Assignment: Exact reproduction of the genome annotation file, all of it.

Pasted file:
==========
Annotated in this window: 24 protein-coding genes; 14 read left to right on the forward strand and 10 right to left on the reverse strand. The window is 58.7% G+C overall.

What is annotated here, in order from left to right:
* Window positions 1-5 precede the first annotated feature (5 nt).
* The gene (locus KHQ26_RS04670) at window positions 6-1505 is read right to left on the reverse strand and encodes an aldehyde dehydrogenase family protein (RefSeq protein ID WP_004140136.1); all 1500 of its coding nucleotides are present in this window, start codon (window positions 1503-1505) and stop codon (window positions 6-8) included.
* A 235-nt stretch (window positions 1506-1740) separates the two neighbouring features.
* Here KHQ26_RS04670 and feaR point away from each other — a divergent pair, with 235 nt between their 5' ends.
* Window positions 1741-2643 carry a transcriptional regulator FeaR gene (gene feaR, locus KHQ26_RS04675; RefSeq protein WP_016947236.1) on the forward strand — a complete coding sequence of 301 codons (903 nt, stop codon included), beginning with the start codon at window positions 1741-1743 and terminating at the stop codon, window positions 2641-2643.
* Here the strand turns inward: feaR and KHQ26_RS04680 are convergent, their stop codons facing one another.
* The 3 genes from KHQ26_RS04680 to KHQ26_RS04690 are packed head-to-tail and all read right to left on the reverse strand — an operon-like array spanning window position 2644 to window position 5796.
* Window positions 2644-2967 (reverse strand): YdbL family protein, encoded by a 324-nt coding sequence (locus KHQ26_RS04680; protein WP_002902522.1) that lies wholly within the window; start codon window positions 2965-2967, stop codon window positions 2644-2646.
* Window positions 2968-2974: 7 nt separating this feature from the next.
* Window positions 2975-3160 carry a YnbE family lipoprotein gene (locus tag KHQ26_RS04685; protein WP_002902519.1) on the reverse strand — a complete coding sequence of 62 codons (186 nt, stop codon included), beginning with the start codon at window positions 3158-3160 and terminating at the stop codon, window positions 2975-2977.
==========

Annotated in this window: 24 protein-coding genes; 14 read left to right on the forward strand and 10 right to left on the reverse strand. The window is 58.7% G+C overall.

What is annotated here, in order from left to right:
* Window positions 1-5 precede the first annotated feature (5 nt).
* The gene (locus KHQ26_RS04670) at window positions 6-1505 is read right to left on the reverse strand and encodes an aldehyde dehydrogenase family protein (RefSeq protein ID WP_004140136.1); all 1500 of its coding nucleotides are present in this window, start codon (window positions 1503-1505) and stop codon (window positions 6-8) included.
* A 235-nt stretch (window positions 1506-1740) separates the two neighbouring features.
* Here KHQ26_RS04670 and feaR point away from each other — a divergent pair, with 235 nt between their 5' ends.
* Window positions 1741-2643 carry a transcriptional regulator FeaR gene (gene feaR, locus KHQ26_RS04675; RefSeq protein WP_016947236.1) on the forward strand — a complete coding sequence of 301 codons (903 nt, stop codon included), beginning with the start codon at window positions 1741-1743 and terminating at the stop codon, window positions 2641-2643.
* Here the strand turns inward: feaR and KHQ26_RS04680 are convergent, their stop codons facing one another.
* The 3 genes from KHQ26_RS04680 to KHQ26_RS04690 are packed head-to-tail and all read right to left on the reverse strand — an operon-like array spanning window position 2644 to window position 5796.
* Window positions 2644-2967 (reverse strand): YdbL family protein, encoded by a 324-nt coding sequence (locus KHQ26_RS04680; protein WP_002902522.1) that lies wholly within the window; start codon window positions 2965-2967, stop codon window positions 2644-2646.
* Window positions 2968-2974: 7 nt separating this feature from the next.
* Window positions 2975-3160 carry a YnbE family lipoprotein gene (locus tag KHQ26_RS04685; protein WP_002902519.1) on the reverse strand — a complete coding sequence of 62 codons (186 nt, stop codon included), beginning with the start codon at window positions 3158-3160 and terminating at the stop codon, window positions 2975-2977.